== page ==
Thursday, June 27, 2013
Courts - More on yesterday's "Rainbow Rulings"
That phrase is the banner headline used by USA Today. There is plenty of state coverage today on Indiana reactions and impact, much of it reporting the immediate response of our legislative leadership and governor, calling for "push[ing] forward on a state constitutional ban against gay marriage," as Niki Kelly writes in this Fort Wayne Journal Gazette story. Maureen Hayden and Scott Smith's story today in the New Albany News & Tribune is headed "Same-sex rulings leave marriage-ban opponents undeterred." Their story includes:
While Republican Gov. Mike Pence, a social conservative, voiced his support for the marriage-ban amendment Wednesday, some conservative Republicans in the GOP-controlled General Assembly voiced their doubts about it, citing both the rapidly evolving public opinion on same-sex marriage and the court’s rulings.The Lafayette Journal-Courier has an editorial today headed "Statehouse's unnecessary effort to seal gay marriage ban." Some quotes:
Sen. Luke Kenley — the powerful chairman of the Senate Appropriations Committee and a critic of the proposed marriage-ban amendment — said some of his GOP colleagues who supported the amendment in the past may now balk.
“I don’t know if it will pass or not,” said Kenley of HJR6. “It seems to me these [court] rulings put another barrier in front of passage.”
Republican Rep. Ed Clere, R-New Albany, chair of the House Public Health Committee, has opposed the marriage-ban amendment in the past and said he will again.
He called Wednesday’s court rulings a “major victory for both equal protection and states’ rights” but added: “Just because a state may have the right to do something, however, doesn’t mean it should. The marriage amendment is wrong for Indiana, and I will continue to oppose it.”
State Sen. Ron Grooms, R-Jeffersonville, said while the Supreme Court’s ruling on the Defense of Marriage Act opens up the possibility of putting a same-sex marriage ban amendment into the state’s constitution, he’s going to spend part of the summer getting a feel for what his constituents want.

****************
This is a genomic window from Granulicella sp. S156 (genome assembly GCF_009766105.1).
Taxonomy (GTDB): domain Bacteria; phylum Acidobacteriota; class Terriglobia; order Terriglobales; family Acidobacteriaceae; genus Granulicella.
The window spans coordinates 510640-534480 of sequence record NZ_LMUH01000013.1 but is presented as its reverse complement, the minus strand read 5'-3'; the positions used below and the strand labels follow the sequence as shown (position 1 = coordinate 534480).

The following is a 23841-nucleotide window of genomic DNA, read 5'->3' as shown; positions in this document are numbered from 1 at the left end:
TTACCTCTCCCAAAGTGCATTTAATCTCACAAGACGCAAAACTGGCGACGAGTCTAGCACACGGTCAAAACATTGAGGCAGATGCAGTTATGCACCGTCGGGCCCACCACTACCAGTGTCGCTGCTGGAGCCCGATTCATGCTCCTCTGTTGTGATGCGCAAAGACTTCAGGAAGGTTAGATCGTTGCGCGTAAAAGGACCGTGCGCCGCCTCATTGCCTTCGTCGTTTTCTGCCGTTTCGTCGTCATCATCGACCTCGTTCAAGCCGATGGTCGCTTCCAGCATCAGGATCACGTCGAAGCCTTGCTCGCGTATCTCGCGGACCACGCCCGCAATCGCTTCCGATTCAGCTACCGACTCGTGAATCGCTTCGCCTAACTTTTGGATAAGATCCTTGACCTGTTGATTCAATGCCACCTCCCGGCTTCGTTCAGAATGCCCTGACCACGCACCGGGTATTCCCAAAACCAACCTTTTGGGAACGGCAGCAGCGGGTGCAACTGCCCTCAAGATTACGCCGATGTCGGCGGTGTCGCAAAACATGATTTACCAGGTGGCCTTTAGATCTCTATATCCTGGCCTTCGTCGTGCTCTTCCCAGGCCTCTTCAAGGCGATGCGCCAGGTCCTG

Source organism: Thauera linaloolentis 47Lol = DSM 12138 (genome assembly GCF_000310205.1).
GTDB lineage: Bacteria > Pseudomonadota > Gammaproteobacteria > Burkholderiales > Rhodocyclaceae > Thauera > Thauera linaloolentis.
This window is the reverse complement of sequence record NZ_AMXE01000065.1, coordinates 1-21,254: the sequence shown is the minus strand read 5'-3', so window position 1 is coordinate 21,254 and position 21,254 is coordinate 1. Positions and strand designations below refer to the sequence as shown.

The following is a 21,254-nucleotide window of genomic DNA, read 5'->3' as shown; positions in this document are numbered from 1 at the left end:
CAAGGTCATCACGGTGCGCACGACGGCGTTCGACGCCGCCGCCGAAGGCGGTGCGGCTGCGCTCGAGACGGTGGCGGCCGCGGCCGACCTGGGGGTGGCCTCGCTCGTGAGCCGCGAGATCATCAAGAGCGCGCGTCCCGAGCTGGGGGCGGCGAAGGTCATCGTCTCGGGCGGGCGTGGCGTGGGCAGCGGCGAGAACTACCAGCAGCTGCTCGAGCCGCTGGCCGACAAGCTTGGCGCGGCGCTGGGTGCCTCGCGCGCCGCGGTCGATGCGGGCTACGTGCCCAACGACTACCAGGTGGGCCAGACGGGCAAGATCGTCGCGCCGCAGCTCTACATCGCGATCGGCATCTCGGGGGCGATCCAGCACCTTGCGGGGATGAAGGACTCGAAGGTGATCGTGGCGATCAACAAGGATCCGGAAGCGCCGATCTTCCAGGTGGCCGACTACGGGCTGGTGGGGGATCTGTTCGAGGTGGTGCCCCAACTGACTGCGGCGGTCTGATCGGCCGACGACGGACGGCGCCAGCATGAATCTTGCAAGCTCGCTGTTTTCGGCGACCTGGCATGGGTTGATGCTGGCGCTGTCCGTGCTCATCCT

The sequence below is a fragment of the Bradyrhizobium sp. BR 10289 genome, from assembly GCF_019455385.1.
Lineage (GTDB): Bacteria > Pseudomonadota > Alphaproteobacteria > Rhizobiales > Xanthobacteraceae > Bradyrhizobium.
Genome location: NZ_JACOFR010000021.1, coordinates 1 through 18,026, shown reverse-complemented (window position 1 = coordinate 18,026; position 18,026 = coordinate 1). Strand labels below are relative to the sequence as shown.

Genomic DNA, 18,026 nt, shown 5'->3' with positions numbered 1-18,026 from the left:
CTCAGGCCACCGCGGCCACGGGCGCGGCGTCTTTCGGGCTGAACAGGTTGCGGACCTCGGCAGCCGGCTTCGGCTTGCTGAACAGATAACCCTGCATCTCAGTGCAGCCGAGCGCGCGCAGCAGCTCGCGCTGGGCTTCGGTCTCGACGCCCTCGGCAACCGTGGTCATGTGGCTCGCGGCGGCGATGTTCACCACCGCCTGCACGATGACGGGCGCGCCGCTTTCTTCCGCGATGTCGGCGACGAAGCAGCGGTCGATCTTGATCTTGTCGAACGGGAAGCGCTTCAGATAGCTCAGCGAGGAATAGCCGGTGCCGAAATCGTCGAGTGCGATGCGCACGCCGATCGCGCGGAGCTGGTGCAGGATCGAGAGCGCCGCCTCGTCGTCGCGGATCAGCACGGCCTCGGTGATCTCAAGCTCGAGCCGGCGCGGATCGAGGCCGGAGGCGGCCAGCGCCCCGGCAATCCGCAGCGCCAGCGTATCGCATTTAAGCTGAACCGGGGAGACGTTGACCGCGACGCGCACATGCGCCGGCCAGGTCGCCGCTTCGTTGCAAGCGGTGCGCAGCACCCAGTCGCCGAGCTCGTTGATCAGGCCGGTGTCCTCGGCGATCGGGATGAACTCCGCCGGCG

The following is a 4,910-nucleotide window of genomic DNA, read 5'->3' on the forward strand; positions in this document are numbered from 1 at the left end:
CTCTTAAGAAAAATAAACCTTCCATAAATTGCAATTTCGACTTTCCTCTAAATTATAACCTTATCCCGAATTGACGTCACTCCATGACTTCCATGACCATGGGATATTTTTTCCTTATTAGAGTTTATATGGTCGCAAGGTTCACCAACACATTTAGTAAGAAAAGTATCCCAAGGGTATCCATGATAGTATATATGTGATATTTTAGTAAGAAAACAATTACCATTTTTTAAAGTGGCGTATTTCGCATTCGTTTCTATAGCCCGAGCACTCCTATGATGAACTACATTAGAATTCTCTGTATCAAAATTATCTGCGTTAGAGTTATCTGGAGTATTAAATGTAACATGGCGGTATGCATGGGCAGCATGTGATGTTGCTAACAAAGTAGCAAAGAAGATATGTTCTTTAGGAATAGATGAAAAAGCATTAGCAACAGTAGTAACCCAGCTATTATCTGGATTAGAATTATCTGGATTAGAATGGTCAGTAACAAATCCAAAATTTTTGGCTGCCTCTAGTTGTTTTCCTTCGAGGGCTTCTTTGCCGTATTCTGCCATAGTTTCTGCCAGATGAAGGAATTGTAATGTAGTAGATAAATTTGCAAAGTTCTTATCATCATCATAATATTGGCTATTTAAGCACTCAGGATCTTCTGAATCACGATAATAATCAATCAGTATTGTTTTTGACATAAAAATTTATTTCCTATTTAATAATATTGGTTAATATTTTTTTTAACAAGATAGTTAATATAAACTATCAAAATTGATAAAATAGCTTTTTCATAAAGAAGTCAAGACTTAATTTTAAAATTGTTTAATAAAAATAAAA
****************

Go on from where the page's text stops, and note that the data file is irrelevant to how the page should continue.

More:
So much for the theory that U.S. Supreme Court rulings might throw cold water on an effort to etch a same-sex marriage ban into the Indiana Constitution.The Indianapolis Star editorial today is headed "Indiana should avoid constitutional fight over same-sex marriage." Some quotes:
Within hours of a Supreme Court ruling that knocked down the federal Defense of Marriage Act and essentially cleared the way for same-sex marriages in California, leaders at the Indiana Statehouse sent out statements saying they have no intention of backing away now. * * *
Same-sex marriage already is banned by Indiana law. A host of state lawmakers bent on double-sealing the law with a constitutional amendment must believe they are protecting against the day when the Supreme Court’s notion of equal protection comes rattling home for Indiana.
A public referendum seems unnecessary, other than to rally both sides. But, if we’re reading Statehouse intent correctly (and we’re not sure how much more clear Bosma and Long could have been), get ready for the debate and the national attention in 2014, just the same. * * *